HUMAN-CAUSED EVENTS Unintentional Events PROBABILITY Likely Unlikely Very unlikely 19 Hazardous material spill or release (eg: explosive, flammable liquid, flammable gas, flammable solid, oxidizer, poison, radiological, corrosive) 20 Explosion/Fire 21 Transportation accident (marine, MVA, plane crash, train derailment) 22 Building/Structure collapse 23 Energy/power/utility failure 24 Fuel/resource shortage 25 Air/Water pollution, contamination 26 Water control structure/dam/levee failure 27 Financial issues, economic depression, inflation, financial collapse 28 Communications system interruptions 29 Misinformation


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Intentional Events PROBABILITY Likely Unlikely Very unlikely 30 Terrorism (eg: explosive, chemical, biological, radiological, nuclear, cyber) 31 Sabotage (deliberate destruction of property/ equipment or action to hinder achievements) 32 Civil disturbance, public unrest, mass hysteria, riot 33 Enemy attach, war 34 Insurrection (rebellion against government) 35 Strike or labour dispute 36 Disinformation 37 Criminal activity (eg: vandalism, arson, theft, fraud, embezzlement data theft) 38 Electromagnetic Pulse (caused by high energy explosions usually nuclear or suddenly fluctuating magnetic fields) 39 Physical or information security breach 40 Workplace Violence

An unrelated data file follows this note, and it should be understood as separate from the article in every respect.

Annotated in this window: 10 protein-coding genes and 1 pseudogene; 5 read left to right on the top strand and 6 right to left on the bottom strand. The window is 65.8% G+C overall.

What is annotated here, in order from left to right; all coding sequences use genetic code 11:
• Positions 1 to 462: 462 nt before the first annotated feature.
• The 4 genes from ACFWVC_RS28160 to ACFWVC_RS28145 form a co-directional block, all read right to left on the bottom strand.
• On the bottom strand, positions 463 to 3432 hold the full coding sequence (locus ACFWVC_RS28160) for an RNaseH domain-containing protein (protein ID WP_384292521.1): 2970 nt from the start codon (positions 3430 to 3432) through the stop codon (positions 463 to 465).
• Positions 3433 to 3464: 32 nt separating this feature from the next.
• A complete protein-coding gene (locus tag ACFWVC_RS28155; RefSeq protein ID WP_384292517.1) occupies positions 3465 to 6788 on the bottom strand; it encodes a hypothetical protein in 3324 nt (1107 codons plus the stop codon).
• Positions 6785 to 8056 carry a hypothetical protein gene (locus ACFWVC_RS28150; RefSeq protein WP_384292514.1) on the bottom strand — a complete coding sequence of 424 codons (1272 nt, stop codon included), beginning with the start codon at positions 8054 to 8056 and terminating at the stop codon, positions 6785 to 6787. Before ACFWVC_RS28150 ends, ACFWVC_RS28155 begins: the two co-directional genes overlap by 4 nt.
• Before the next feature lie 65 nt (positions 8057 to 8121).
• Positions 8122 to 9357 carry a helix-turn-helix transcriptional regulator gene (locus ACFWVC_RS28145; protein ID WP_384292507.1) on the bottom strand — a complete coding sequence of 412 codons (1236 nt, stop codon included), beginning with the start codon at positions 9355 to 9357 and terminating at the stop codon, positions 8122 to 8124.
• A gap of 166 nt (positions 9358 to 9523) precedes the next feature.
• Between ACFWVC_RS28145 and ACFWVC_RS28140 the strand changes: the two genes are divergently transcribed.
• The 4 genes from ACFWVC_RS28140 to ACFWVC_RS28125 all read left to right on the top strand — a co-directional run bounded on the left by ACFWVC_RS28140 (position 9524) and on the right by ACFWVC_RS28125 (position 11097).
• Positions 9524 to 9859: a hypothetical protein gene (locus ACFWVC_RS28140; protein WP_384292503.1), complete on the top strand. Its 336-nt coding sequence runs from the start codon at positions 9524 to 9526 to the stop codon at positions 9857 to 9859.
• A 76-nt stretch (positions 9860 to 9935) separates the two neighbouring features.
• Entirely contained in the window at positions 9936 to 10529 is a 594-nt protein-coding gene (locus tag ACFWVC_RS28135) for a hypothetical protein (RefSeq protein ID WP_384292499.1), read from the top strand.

TECHNOLOGY-CAUSED EVENTS PROBABILITY Likely 41 Computers, hardware, software, or application a (internal/external) malfunction or breakdown 42 Ancillary support equipment 43 Telecommunications 44 Energy/power/utility failure


Very unlikely



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6.2 Historical Hazard Response Matrix The following hazard matrix is to be completed once a Hazard Assessment has been completed to identify the hazards most likely to occur. Potential Hazard

Historical Evidence

Affected Areas

Structural Fire